WILLIAM F. KEHOE vs. CONSTANCE D. KEHOE
31 Mass. App. Ct. 958
January 2, 1992
Constance D. Kehoe, pro se.
Jacob M. Atwood for William F. Kehoe.
Both sides in this protracted litigation, as before, lose no opportunity to dilate on the imperfections of the other. Scarcely anything in their mutual recrimination, however, is relevant to the question whether an alimony order of $14,300, to be paid in weekly installments of $275, is adequate in light of an income to the husband comfortably in excess of $100,000 per year and in light of the station in life of the parties during their marriage.
The appeal is from an amended judgment of divorce nisi entered in the Probate Court on September 18, 1987, after an order of remand from us dated December 11, 1985. That order was the culmination of our review of the original judgment of divorce nisi, entered August 1, 1983. During the course of the hearing on remand, the probate judge inquired carefully into the then current financial circumstances of the parties. Concerning allocation of their capital assets, the judge, who has displayed great patience and has made conscientious findings, acted within the broad bounds of his discretion. See Rice v. Rice, 372 Mass. 398 , 400-401 (1977); Warman v. Warman, 21 Mass. App. Ct. 80 , 81 (1985). As to straight alimony, however, the award, considering the husband’s income, was below the bottom margin because it does not enable the wife to live at a standard approximating the economic station of the parties when married. See Rice v. Rice, 372 Mass. at 402; Zildjian v. Zildjian, 8 Mass. App. Ct. 1 , 14 (1979); Grubert v. Grubert, 20 Mass. App. Ct. 811 , 819 (1985).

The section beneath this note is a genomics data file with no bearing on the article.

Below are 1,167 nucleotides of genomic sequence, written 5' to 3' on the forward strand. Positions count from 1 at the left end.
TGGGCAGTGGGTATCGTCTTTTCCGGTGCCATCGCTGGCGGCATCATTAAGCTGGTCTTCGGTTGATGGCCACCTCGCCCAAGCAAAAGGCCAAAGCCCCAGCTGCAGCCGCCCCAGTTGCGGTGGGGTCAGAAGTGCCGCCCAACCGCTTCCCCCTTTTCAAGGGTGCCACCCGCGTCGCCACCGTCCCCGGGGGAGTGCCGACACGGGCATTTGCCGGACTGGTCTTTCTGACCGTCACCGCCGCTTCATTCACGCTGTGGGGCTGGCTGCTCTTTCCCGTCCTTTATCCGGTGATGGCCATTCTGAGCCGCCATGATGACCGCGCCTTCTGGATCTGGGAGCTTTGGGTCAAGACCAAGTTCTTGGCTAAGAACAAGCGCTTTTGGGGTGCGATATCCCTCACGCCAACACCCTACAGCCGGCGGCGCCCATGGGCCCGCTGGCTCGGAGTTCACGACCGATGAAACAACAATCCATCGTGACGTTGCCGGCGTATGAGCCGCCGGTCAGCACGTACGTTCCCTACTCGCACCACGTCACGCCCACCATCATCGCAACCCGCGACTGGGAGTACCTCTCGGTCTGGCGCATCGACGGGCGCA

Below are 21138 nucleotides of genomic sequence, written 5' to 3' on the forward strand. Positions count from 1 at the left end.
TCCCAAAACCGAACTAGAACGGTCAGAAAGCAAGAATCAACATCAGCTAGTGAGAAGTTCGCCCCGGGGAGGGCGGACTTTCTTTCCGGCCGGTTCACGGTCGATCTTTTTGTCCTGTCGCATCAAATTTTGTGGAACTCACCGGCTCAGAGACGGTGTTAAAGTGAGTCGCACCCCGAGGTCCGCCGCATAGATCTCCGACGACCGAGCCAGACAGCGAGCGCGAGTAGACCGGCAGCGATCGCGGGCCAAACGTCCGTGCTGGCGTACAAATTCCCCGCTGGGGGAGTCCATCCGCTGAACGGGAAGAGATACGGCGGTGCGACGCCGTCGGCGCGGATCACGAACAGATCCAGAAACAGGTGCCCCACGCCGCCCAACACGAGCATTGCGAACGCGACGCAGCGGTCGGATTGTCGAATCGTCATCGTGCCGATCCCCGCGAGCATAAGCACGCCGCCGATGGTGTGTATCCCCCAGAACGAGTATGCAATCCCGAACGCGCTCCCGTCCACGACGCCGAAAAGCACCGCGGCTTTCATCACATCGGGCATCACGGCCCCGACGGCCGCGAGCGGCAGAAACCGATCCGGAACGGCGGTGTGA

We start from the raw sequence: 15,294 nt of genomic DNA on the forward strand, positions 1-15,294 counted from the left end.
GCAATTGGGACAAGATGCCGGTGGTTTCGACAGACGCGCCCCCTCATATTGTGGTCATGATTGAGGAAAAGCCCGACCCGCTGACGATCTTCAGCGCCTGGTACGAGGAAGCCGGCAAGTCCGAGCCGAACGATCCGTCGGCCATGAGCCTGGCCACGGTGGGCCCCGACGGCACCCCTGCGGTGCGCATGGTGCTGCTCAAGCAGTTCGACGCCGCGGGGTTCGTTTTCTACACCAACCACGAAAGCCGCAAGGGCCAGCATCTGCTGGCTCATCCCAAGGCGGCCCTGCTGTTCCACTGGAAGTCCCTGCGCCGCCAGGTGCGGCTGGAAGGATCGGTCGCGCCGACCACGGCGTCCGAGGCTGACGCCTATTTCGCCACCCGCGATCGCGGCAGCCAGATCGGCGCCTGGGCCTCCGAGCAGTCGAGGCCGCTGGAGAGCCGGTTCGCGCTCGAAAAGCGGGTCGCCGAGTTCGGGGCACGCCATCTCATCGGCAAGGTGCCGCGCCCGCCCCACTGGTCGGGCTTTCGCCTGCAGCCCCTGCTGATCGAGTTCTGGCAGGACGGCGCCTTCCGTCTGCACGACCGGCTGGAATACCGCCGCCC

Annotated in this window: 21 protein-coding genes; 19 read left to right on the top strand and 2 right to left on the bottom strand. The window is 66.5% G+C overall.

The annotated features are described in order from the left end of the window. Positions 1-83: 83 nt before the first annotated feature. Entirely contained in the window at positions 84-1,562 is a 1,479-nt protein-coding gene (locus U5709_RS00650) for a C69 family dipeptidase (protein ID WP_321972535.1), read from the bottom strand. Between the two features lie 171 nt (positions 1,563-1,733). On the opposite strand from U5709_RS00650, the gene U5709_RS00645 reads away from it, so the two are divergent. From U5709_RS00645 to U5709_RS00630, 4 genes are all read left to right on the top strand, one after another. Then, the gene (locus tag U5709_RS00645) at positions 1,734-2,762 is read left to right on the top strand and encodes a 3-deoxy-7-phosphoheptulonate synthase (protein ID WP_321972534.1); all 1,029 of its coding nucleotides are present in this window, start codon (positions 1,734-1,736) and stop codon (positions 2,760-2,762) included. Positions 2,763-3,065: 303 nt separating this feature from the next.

It is the fundamental purpose of alimony “to provide economic support to the dependent spouse.” Gottsegen v. Gottsegen, 397 Mass. 617 , 623 (1986). Among the considerations which establish the measure of support are the length of the marriage and the manner in which the parties, when married, had lived. Grubert v. Grubert, 20 Mass. App. Ct. at 819. Goldman v. Goldman, 28 Mass. App. Ct. 603 , 611 (1990). During their marriage of twenty-three and one-half years, the Kehoes had attained a modestly affluent life-style, i.e., summer and winter vacations away from home, travel to foreign countries, and private schools for their children. Of course the economic capacity of the parties to maintain their former life-style is an inescapable factor. Here, the husband had become a partner in a well-established and large Boston law firm. He was the source of income for the family unit, which included two children. Although highly educated (in addition to an A.B., she had acquired two master’s degrees and a Ph.D.), the wife, at the time of the hearing after remand (1987), had earnings only in the $112 to $146 per week range from part-time teaching and work as a sales clerk in a photography store. For his part, the husband had gross earnings of $140,000 for the fiscal year (of his law firm) ending February 28, 1987, and this reflected an ascending income curve for the 1980’s. We may take judicial notice that in the meantime the law firm in which the husband was a partner has dissolved. There needs to be an inquiry about his current earning capacity.
As such, $14,300 per year is insufficient, even for a person living alone (the children have grown up and are out of the household), to live in a style approaching that which the Kehoes enjoyed when married, nor does it appear to reflect the contribution which the husband could reasonably be called upon to make. Enabling the dependent spouse to live at a standard “comparable to the one enjoyed during the marriage” is the standard of need for setting alimony. Grubert v. Grubert, 20 Mass. App. Ct. at 819. In rationalizing the alimony award, the probate judge considered the possibility of an income stream from the real estate in which Constance Kehoe lived and her ability to earn more money on her own.